Review: Broadway Baby – Edinburgh Fringe 2013
By Carys Evans
3 Aug, 2014
Wiping the sweat from his forehead, Aidan Roberts announced ‘And… tubular bells!’ A sudden burst of light brought the bells into view, like a heavenly apparition. This show is a momentous feat of musicality and showmanship, filled with glorious moments.Returning for their second Edinburgh Fringe, Australian musicians Aidan Roberts and Daniel Holdsworth once again take on the operatic, cosmic prog-rock masterpiece that is Mike Oldfield’s Tubular Bells, arranging it and using loops to create the entire 50 odd minutes between the two of them. It was hard to count exactly how many instruments they played, but I’d hazard a guess at around eight each – often with two or three played simultaneously. The result is awe-inspiring, chaotic and occasionally funny. Their exuberance and infectious enthusiasm had the audience rooting for them throughout, even as they laughed over a broken keyboard and a misplaced mandolin. As they leapt around the stage from instrument to instrument, knocking over stands whilst desperately glugging water or standing up to play the guitar one-handed so they can bang a cymbal, they created a seamless performance.The staging is incredibly effective, despite being very simple. For the most part the two are sat down at their separate stations, guitars in lap whilst they play two keyboards at once and fiddle with their effects boards. As we reached the first major climax towards the end of Part One, Roberts introduced a whole array of instruments. He rushed around the stage to add each to the mix – the switch from mandolin to Spanish guitar and acoustic guitar seemed a particularly impossible feat. They constantly swapped sides, adding to the immense build-up towards the tubular bells.Their quiet, introspective moments are just as affecting. The pair’s musicianship is astounding. Holdsworth displays amazing falsetto and guitar wizardry, and there are some superb flourishes on the ‘grand piano’ from Roberts.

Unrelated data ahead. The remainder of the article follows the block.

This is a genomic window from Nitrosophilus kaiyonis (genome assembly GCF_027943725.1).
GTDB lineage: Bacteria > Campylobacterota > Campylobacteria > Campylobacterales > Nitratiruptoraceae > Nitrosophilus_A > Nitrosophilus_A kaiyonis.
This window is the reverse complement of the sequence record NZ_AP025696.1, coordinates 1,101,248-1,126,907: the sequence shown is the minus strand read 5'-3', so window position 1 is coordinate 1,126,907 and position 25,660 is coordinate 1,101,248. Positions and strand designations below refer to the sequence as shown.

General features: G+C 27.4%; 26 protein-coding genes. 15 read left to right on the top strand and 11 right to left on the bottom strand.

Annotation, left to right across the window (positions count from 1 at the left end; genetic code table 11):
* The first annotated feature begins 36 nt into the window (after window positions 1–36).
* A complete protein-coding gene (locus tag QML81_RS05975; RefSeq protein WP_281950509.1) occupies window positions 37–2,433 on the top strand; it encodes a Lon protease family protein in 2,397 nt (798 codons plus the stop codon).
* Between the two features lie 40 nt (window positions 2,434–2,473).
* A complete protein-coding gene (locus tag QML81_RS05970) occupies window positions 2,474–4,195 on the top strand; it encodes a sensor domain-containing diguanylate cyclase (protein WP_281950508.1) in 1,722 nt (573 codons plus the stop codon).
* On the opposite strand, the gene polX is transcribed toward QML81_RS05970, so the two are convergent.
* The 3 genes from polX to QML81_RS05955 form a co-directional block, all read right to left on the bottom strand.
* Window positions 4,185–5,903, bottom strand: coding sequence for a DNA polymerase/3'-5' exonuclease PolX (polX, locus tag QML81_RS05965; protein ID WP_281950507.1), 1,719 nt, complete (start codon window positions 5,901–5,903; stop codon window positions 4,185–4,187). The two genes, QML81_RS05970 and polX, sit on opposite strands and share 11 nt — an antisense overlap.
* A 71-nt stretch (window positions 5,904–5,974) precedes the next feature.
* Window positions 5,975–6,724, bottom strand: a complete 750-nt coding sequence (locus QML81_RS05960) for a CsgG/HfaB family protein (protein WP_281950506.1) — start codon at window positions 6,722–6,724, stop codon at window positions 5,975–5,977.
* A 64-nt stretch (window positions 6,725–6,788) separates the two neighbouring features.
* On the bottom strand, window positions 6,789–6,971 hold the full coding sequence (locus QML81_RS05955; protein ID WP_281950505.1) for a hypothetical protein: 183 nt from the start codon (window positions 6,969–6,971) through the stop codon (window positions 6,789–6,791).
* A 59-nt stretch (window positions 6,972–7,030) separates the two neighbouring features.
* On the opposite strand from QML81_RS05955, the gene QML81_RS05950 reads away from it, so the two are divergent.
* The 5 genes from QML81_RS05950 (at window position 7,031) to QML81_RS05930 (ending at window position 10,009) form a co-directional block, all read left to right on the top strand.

They are clearly wonderfully talented, but for me (and perhaps for them too), the most gratifying part of the whole show is in the Piltdown Man section of Part Two. Watching two skilled instrumentalists throw themselves into this climactic section of wordless gobble-de-gook, complete with kazoo duet, grunts and screaming, is a joy to behold.